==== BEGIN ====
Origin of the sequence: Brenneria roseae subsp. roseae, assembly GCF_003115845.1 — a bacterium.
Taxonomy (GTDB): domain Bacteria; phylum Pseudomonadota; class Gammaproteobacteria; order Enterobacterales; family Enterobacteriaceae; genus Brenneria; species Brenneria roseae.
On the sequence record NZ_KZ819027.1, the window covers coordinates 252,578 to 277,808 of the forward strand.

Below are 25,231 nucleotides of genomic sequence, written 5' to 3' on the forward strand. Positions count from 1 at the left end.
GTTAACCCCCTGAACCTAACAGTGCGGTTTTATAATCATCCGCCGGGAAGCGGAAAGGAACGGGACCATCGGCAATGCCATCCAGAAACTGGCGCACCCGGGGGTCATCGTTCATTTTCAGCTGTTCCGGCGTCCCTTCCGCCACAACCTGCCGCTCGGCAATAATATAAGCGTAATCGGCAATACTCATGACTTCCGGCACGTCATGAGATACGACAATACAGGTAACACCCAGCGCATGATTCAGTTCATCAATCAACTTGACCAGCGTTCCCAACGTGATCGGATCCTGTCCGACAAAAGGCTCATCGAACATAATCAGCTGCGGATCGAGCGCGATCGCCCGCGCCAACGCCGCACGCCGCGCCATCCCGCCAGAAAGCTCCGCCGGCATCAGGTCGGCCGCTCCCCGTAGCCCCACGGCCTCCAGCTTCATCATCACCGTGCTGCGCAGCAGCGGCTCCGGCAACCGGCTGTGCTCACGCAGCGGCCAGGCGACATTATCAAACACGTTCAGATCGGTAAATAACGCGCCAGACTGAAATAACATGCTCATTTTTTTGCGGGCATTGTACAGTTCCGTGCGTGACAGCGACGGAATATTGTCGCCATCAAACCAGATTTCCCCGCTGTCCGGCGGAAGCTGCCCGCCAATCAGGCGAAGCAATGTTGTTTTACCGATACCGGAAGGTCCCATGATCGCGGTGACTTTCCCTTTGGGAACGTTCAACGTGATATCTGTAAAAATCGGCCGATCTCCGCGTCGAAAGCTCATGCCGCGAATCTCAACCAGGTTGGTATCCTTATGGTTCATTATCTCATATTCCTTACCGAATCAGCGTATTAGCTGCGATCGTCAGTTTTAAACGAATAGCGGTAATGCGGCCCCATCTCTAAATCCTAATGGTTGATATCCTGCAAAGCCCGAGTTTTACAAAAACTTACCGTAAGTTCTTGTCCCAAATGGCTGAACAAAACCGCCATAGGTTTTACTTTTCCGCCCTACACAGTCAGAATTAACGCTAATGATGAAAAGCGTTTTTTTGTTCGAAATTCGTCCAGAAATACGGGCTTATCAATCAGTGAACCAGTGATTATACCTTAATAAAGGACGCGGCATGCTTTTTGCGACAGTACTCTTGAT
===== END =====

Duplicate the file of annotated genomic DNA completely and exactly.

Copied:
Origin of the sequence: Brenneria roseae subsp. roseae, assembly GCF_003115845.1 — a bacterium.
Taxonomy (GTDB): domain Bacteria; phylum Pseudomonadota; class Gammaproteobacteria; order Enterobacterales; family Enterobacteriaceae; genus Brenneria; species Brenneria roseae.
On the sequence record NZ_KZ819027.1, the window covers coordinates 252,578 to 277,808 of the forward strand.

Below are 25,231 nucleotides of genomic sequence, written 5' to 3' on the forward strand. Positions count from 1 at the left end.
GTTAACCCCCTGAACCTAACAGTGCGGTTTTATAATCATCCGCCGGGAAGCGGAAAGGAACGGGACCATCGGCAATGCCATCCAGAAACTGGCGCACCCGGGGGTCATCGTTCATTTTCAGCTGTTCCGGCGTCCCTTCCGCCACAACCTGCCGCTCGGCAATAATATAAGCGTAATCGGCAATACTCATGACTTCCGGCACGTCATGAGATACGACAATACAGGTAACACCCAGCGCATGATTCAGTTCATCAATCAACTTGACCAGCGTTCCCAACGTGATCGGATCCTGTCCGACAAAAGGCTCATCGAACATAATCAGCTGCGGATCGAGCGCGATCGCCCGCGCCAACGCCGCACGCCGCGCCATCCCGCCAGAAAGCTCCGCCGGCATCAGGTCGGCCGCTCCCCGTAGCCCCACGGCCTCCAGCTTCATCATCACCGTGCTGCGCAGCAGCGGCTCCGGCAACCGGCTGTGCTCACGCAGCGGCCAGGCGACATTATCAAACACGTTCAGATCGGTAAATAACGCGCCAGACTGAAATAACATGCTCATTTTTTTGCGGGCATTGTACAGTTCCGTGCGTGACAGCGACGGAATATTGTCGCCATCAAACCAGATTTCCCCGCTGTCCGGCGGAAGCTGCCCGCCAATCAGGCGAAGCAATGTTGTTTTACCGATACCGGAAGGTCCCATGATCGCGGTGACTTTCCCTTTGGGAACGTTCAACGTGATATCTGTAAAAATCGGCCGATCTCCGCGTCGAAAGCTCATGCCGCGAATCTCAACCAGGTTGGTATCCTTATGGTTCATTATCTCATATTCCTTACCGAATCAGCGTATTAGCTGCGATCGTCAGTTTTAAACGAATAGCGGTAATGCGGCCCCATCTCTAAATCCTAATGGTTGATATCCTGCAAAGCCCGAGTTTTACAAAAACTTACCGTAAGTTCTTGTCCCAAATGGCTGAACAAAACCGCCATAGGTTTTACTTTTCCGCCCTACACAGTCAGAATTAACGCTAATGATGAAAAGCGTTTTTTTGTTCGAAATTCGTCCAGAAATACGGGCTTATCAATCAGTGAACCAGTGATTATACCTTAATAAAGGACGCGGCATGCTTTTTGCGACAGTACTCTTGAT